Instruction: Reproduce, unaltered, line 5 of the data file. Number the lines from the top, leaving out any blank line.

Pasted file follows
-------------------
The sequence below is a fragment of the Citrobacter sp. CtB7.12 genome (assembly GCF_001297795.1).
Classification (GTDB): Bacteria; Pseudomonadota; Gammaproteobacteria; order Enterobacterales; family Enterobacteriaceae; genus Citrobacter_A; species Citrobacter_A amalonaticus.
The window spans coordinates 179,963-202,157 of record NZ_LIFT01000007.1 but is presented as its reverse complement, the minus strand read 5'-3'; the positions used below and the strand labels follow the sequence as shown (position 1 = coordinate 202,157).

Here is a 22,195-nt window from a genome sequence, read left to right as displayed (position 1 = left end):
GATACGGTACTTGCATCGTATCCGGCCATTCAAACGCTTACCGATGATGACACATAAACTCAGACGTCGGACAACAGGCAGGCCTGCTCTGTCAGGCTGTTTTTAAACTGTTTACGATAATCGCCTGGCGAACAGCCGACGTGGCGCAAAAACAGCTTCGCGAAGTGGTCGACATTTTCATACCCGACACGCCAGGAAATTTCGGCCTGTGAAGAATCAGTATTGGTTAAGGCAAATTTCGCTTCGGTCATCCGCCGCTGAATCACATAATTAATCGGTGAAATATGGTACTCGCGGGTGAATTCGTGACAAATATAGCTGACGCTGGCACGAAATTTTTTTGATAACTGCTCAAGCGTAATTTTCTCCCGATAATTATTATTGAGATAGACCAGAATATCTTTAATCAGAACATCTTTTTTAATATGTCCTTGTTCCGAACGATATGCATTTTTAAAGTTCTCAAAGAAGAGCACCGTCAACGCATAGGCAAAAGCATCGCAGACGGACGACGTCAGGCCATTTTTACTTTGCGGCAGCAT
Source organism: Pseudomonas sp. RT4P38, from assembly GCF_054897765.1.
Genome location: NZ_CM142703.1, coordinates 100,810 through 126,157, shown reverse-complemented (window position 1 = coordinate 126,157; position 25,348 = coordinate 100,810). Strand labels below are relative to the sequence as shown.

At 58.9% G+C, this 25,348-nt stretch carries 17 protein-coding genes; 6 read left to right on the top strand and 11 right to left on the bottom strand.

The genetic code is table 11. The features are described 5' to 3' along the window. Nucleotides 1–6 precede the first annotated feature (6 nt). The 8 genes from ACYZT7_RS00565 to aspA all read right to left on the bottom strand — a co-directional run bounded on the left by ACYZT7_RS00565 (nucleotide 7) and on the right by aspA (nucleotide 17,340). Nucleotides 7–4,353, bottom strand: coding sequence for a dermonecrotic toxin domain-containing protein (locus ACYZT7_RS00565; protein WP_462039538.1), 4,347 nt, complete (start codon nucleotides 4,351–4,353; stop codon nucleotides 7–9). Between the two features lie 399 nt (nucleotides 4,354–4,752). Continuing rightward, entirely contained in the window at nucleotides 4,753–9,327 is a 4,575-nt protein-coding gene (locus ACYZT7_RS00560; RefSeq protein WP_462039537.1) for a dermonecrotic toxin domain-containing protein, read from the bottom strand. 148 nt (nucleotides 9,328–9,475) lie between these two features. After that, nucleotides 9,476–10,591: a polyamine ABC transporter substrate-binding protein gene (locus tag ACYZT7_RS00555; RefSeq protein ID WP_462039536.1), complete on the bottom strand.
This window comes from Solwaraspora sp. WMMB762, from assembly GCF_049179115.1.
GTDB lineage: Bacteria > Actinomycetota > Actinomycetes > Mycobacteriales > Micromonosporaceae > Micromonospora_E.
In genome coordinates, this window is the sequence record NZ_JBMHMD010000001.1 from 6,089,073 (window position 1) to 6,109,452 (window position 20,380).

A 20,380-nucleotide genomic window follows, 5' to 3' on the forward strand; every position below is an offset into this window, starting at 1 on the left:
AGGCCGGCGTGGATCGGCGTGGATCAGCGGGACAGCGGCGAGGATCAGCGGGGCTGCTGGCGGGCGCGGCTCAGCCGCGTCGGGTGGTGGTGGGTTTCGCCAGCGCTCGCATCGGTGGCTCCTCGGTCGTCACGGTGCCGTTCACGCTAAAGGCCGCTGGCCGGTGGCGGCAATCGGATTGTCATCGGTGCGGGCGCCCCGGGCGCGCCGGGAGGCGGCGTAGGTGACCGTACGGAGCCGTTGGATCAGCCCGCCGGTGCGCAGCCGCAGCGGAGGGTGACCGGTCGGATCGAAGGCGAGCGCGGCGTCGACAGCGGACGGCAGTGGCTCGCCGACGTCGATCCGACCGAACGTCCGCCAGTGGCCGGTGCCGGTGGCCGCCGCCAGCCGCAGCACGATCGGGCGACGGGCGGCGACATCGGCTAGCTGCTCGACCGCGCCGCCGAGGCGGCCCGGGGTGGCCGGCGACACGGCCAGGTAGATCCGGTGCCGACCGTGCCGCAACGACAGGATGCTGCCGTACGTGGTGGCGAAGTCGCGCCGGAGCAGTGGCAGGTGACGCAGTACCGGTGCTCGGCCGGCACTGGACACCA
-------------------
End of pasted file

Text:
GATACGGTACTTGCATCGTATCCGGCCATTCAAACGCTTACCGATGATGACACATAAACTCAGACGTCGGACAACAGGCAGGCCTGCTCTGTCAGGCTGTTTTTAAACTGTTTACGATAATCGCCTGGCGAACAGCCGACGTGGCGCAAAAACAGCTTCGCGAAGTGGTCGACATTTTCATACCCGACACGCCAGGAAATTTCGGCCTGTGAAGAATCAGTATTGGTTAAGGCAAATTTCGCTTCGGTCATCCGCCGCTGAATCACATAATTAATCGGTGAAATATGGTACTCGCGGGTGAATTCGTGACAAATATAGCTGACGCTGGCACGAAATTTTTTTGATAACTGCTCAAGCGTAATTTTCTCCCGATAATTATTATTGAGATAGACCAGAATATCTTTAATCAGAACATCTTTTTTAATATGTCCTTGTTCCGAACGATATGCATTTTTAAAGTTCTCAAAGAAGAGCACCGTCAACGCATAGGCAAAAGCATCGCAGACGGACGACGTCAGGCCATTTTTACTTTGCGGCAGCAT